I've been blogging for well over four years and from the very first day, I've experienced what I've come to call "deletion ideation"- the powerful, unsought urge to erase my entire blog. Sometimes there is a "reason", sometimes not, but it is a recurring pattern. There was a period when I was creating new blogs almost weekly and deleting them before I became attached to them...a lot of this activity coincided with periods of prolonged boredom and isolation at the workplace, a problem that I'm currently experiencing in a profound and distressing way.
A great many friends and relatives have either recently lost their long-time jobs or have found themselves in tenuous positions, waiting day-to-day to see if they are among the latest wave of lay-offs and it makes me wonder how much longer I will have my job- after all, most days I have absolutely no work to do.
When I am given an assignment, I finish it as soon as possible because that is my habit. I don't know how to drag work out so that it fills what would otherwise be empty time- that is what blog is for. I can drag the hell out of blog. Were it not for blog, I would probably be very, very good at Minesweeper right now...I would also have considerably fewer friends and my life would be poorer for that.
So why the urge to quit? I don't know.
Part of it, I think , is guilt. Sometimes I feel that I am a "bad blogger" because I don't visit or leave comments as often as I feel I should. I often visit blogs where others have left long, multi-paragraph comments and the best I can manage is a weak "hello" or "that's cool"...blog is a reciprocal thing and sometimes I feel as if I can't give back enough to warrant asking anyone else to care...but when I hear others express similar sentiments, my first instinct is to tell them not to worry so much, it is what it is and no one should "keep score" or feel virtually obligated.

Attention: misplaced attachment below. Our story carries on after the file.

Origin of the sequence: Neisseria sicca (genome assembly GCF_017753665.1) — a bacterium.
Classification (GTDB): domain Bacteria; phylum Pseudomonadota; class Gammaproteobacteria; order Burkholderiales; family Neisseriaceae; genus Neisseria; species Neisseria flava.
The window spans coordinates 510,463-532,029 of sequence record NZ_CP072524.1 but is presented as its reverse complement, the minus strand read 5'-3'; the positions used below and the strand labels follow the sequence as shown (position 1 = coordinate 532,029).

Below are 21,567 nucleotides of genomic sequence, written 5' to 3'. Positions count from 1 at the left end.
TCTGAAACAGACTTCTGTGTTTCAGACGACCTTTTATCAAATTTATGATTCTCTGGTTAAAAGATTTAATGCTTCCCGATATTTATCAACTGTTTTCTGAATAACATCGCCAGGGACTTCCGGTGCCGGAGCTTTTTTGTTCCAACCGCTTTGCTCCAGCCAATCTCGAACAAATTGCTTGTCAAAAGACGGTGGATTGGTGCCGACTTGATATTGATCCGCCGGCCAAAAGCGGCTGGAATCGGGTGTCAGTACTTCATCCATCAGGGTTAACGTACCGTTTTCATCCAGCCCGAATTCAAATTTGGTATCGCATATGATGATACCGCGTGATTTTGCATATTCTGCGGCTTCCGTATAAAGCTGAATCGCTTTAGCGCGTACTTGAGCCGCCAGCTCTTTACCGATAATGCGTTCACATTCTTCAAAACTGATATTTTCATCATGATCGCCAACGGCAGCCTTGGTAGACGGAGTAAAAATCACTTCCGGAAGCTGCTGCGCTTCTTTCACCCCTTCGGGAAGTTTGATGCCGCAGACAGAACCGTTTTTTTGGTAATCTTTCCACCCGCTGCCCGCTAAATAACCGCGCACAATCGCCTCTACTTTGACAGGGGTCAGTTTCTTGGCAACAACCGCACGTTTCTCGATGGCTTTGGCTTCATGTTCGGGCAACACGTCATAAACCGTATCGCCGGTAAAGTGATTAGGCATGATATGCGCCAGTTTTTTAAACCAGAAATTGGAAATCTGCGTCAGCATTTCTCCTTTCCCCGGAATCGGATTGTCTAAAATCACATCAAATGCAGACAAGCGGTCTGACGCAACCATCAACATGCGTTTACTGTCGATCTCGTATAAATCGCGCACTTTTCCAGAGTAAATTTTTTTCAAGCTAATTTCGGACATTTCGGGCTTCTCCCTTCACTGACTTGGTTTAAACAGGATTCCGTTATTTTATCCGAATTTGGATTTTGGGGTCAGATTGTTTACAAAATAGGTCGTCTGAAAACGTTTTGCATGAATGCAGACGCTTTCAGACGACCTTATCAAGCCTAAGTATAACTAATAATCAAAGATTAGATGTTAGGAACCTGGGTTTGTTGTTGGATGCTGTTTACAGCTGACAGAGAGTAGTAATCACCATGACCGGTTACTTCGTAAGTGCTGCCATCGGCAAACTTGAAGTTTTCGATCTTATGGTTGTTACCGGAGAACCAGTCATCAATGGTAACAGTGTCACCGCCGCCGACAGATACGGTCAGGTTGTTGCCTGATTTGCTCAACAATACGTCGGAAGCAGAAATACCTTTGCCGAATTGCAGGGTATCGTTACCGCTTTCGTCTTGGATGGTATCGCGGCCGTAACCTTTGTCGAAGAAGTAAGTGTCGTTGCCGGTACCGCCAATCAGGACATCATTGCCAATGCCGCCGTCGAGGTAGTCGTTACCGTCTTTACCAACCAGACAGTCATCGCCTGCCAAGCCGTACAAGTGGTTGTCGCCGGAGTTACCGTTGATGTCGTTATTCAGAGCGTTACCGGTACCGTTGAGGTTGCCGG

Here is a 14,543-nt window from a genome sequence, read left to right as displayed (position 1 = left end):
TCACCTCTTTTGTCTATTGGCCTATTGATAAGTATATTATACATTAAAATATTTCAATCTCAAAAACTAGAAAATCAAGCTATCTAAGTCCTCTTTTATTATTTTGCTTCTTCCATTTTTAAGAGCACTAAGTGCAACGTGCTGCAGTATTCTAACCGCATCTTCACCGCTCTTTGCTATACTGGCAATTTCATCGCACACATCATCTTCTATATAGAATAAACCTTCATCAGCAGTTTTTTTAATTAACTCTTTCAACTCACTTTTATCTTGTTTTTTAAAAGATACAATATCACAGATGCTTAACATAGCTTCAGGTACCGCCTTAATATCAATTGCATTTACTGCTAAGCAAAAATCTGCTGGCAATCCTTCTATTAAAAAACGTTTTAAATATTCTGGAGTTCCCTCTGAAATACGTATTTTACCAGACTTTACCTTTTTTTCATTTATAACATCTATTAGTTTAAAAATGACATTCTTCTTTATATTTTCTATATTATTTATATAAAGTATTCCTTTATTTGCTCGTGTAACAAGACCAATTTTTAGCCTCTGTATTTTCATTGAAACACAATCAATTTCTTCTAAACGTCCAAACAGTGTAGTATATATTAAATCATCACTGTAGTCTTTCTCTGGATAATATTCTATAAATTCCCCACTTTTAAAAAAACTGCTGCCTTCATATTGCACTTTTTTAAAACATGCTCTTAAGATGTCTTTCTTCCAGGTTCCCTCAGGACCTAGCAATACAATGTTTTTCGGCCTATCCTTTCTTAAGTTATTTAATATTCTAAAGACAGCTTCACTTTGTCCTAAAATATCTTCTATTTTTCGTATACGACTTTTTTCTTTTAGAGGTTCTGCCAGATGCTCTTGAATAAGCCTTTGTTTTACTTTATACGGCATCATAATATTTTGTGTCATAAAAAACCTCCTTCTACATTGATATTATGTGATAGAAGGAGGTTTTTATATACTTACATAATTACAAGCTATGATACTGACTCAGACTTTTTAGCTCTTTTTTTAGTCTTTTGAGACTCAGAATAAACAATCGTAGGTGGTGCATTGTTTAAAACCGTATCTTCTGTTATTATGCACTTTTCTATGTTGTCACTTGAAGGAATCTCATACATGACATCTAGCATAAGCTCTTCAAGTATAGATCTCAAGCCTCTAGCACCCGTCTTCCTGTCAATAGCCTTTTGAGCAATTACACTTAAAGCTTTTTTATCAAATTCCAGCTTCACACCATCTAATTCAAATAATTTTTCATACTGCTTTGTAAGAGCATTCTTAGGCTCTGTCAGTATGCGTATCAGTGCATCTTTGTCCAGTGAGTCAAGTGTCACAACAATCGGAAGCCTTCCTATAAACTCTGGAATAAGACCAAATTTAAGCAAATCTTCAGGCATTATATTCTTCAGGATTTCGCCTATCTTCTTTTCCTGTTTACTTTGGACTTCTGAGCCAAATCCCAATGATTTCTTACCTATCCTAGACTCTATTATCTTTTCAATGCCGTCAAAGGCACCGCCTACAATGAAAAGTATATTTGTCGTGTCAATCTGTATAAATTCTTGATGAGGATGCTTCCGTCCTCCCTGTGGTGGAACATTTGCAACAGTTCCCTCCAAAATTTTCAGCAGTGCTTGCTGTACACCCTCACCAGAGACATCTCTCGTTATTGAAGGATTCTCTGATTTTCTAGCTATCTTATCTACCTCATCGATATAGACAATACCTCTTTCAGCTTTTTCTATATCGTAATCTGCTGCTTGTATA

Hypocritical? Bass ackwards?
Sure. It's part of the human condition.
There's another factor and that is commitment. My childhood was nomadic, to put it mildly, and I was often keenly aware that I was an unwanted, burdensome thing, pawned off on the grandparents or left to the care of schoolmate's families...in retrospect, the time I spent with my friend's families -one black, the other Jewish- provided some of the most important formative lessons on tolerance and humanity that a child could have, something that it's taken a lifetime of adulthood to even begin to appreciate.
On the other hand, those years of uncertainty have made me leery of forming attachments to people and places because I know that those bonds can be shattered at any moment , for any or for no cause, and experience informs me that I have a difficult time "letting go" of those attachments. If I invest a penny, I''ll usually invest a pound- as a result, when the market crashes, a Great Depression is likely to follow. I have been depressed before and it is no way to live...but it's very difficult to get out of. At times- when I had insurance- my doctor tried treating me with different anti-depressants (the kind that take a week or longer to work) and those pills just made it much, much worse, leading my doctor to conclude that my depressive periods aren't chemical in nature, that they are situational, usually tied to some sort of loss- the death of a loved one, a lost job, a broken heart- sometimes, I have thought I would be better off if I lived in total isolation from the world and it's occupants- I mean, if I don't have anything to lose, then perhaps I won't become depressed, right?